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Dolby and PVR Tie Up to Bring Atmos to 50 Theatres Within 2 Years

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Dolby and PVR Tie Up to Bring Atmos to 50 Theatres Within 2 Years

On Tuesday, multiplex chain PVR and Dolby announced that the former plans to install Dolby's Atmos sound equipment in 50 screens across India, over the next two years. This is the largest rollout of Dolby's technology in India since it launched in December 2012, with the first cinema to use the technology being Sathyam Cinemas in Chennai. Over the next two years, Dolby would see a total of around 50 screens adopting its technology; in January 2015, Dolby announced that another 50 screens would adopt the technology, bringing the numbers up to 100.

PVR, which has 474 screens across 43 cities in India, is the biggest multiplex chain in the country, but like many cinemas here, it's been facing greater challenges in getting people into the halls and out of their homes. At the launch on Tuesday, Ajay Bijli, the Chariman and Managing Director of PVR, talked about how Atmos could have an impact on attendance.

"Our first cinema, Priya, started with Dolby technology," Bijli said. "Atmos is the highest quality movie experience, and lots of movies are being made in this format now. This will help people come back into the halls."

(Also see: Building India's Largest Dolby Atmos Theatre)

Dolby's Atmos technology moves audio around the theatre, even overhead, sending audio to individual speakers instead of "channels" of sound. This allows audio to move from one side to the other, or pass overhead, in a much more natural fashion.

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The PVR chain will see 25 Atmos installations each year, and will stick to "prime properties", mostly in the major metros, Bijli revealed. The first PVR Atmos hall has come up in the PVR in Select Citiwalk mall in Delhi, and more will come up in Bengaluru, Mumbai, Hyderabad, and Chennai soon. Ticket pricing, he confirmed, will not be impacted by this move.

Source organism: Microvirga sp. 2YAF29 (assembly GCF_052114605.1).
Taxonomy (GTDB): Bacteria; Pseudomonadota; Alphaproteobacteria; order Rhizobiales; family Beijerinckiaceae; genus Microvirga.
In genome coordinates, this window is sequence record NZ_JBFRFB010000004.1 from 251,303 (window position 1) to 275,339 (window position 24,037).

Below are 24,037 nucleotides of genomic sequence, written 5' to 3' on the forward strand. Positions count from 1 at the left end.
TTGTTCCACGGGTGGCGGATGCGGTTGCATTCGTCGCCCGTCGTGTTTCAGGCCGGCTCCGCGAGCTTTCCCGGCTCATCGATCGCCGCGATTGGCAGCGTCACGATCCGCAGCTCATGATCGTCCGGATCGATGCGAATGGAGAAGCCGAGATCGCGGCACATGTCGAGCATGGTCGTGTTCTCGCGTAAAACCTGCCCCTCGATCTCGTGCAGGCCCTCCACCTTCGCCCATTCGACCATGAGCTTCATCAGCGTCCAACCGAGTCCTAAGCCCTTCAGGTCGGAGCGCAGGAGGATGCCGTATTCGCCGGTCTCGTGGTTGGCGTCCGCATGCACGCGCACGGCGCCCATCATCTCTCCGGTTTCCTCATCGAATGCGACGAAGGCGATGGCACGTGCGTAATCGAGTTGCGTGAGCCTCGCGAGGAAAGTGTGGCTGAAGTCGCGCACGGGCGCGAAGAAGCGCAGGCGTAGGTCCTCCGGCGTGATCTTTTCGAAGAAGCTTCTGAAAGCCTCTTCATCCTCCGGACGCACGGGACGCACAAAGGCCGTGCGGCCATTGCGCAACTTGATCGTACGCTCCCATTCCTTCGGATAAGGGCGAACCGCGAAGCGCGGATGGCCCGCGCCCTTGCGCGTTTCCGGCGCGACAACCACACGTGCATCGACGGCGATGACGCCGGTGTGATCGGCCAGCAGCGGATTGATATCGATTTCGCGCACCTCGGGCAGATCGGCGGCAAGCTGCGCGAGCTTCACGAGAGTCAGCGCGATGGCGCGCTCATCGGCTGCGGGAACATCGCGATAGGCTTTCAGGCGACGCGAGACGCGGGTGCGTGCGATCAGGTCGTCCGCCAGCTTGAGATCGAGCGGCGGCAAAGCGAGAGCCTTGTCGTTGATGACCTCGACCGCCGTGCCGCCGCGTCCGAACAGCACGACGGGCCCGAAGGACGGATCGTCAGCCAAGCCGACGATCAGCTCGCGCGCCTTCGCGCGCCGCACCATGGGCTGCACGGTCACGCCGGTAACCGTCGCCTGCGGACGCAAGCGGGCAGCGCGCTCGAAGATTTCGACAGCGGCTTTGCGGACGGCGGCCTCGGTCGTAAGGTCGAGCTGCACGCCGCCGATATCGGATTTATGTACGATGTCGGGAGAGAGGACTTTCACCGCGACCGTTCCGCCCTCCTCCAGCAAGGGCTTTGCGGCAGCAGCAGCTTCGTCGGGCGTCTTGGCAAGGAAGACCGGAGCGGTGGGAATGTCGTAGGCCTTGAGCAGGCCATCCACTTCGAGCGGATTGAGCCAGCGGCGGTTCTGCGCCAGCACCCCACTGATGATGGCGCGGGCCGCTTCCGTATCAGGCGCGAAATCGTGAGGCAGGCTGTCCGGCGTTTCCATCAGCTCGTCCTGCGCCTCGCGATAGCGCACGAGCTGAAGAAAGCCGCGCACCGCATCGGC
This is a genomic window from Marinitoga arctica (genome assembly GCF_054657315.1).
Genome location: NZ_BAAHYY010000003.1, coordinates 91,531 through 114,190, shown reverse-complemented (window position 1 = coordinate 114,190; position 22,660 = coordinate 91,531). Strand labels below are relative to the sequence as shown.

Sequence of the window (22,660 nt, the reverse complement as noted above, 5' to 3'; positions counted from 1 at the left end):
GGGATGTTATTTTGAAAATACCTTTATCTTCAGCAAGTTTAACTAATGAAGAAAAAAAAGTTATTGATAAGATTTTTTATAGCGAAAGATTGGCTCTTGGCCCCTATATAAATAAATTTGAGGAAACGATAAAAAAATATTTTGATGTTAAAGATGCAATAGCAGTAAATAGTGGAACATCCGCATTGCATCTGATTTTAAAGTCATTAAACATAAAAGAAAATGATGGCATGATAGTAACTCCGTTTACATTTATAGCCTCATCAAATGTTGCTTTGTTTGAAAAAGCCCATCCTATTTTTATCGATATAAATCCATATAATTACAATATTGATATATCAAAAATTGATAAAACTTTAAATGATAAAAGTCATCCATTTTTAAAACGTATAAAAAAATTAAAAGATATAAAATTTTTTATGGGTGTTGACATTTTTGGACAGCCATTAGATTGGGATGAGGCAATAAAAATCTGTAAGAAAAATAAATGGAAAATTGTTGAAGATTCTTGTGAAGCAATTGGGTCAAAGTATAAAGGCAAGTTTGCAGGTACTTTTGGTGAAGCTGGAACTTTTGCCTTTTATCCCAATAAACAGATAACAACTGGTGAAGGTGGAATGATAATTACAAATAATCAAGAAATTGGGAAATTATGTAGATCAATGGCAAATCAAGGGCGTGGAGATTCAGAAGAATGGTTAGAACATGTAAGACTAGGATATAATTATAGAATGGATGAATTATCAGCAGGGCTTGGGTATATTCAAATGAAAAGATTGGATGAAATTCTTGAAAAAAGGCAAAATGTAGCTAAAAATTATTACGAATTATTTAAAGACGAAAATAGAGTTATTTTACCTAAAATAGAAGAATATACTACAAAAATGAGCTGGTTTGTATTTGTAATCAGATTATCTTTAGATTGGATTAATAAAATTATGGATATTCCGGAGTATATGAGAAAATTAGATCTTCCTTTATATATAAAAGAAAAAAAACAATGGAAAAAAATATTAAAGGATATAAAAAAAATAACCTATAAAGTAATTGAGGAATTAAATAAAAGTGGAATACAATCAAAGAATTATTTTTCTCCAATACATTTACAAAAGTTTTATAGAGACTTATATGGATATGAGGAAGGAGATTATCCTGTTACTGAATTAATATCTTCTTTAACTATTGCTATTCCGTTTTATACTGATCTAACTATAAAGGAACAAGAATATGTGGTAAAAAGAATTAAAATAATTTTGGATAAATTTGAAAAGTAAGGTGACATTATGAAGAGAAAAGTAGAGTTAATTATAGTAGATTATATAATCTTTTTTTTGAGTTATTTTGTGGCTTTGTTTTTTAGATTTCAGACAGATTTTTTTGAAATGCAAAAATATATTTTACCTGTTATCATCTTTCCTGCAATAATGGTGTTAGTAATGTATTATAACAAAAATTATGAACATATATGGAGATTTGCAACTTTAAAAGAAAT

Bob Borchers, the Chief Marketing Officer and Senior Vice President, Dolby, was also present at the launch on Tuesday, and talked about how the number of filmmakers using the Atmos technology has been steadily rising.

(Also see: Making Bollywood Movies With Dolby Atmos)

"There are over 1,200 Atmos screens worldwide, and over 100 mixing facilities," Borchers said. "In India, there are already 10 mix studios and one more is about to be deployed."

In fact, the list of Indian movies that make use of Dolby Atmos includes recent blockbusters such as Bajrangi Bhaijaan, and Bahubali, along with upcoming films such as Bajirao Mastaani, and Phantom.

While Borchers did not have anything to say about the immediate future for Atmos beyond this deal with PVR, a source mentioned anonymously that at least one more "big deal" should be expected this year. What's not clear is how many cinemagoers actually care - 20 or 30 years ago, the difference between home audio and a Dolby surround sound experience in the cinema was tremendous. Today, the gap is thinning, and as Dolby itself brings the Atmos experience to the home user, the difference is very limited.

(Also see: Dolby Atmos at Home Preview: A Glimpse Into the Future)

Such systems are still not easily accessible for most people though, and for the majority of users, the best experience will remain that of the cinema. But when a weekend ticket starts to cost around Rs. 500 per person, it's not surprising that people are looking for alternatives.

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Further reading: Atmos, Dolby, PVR, Surround Sound
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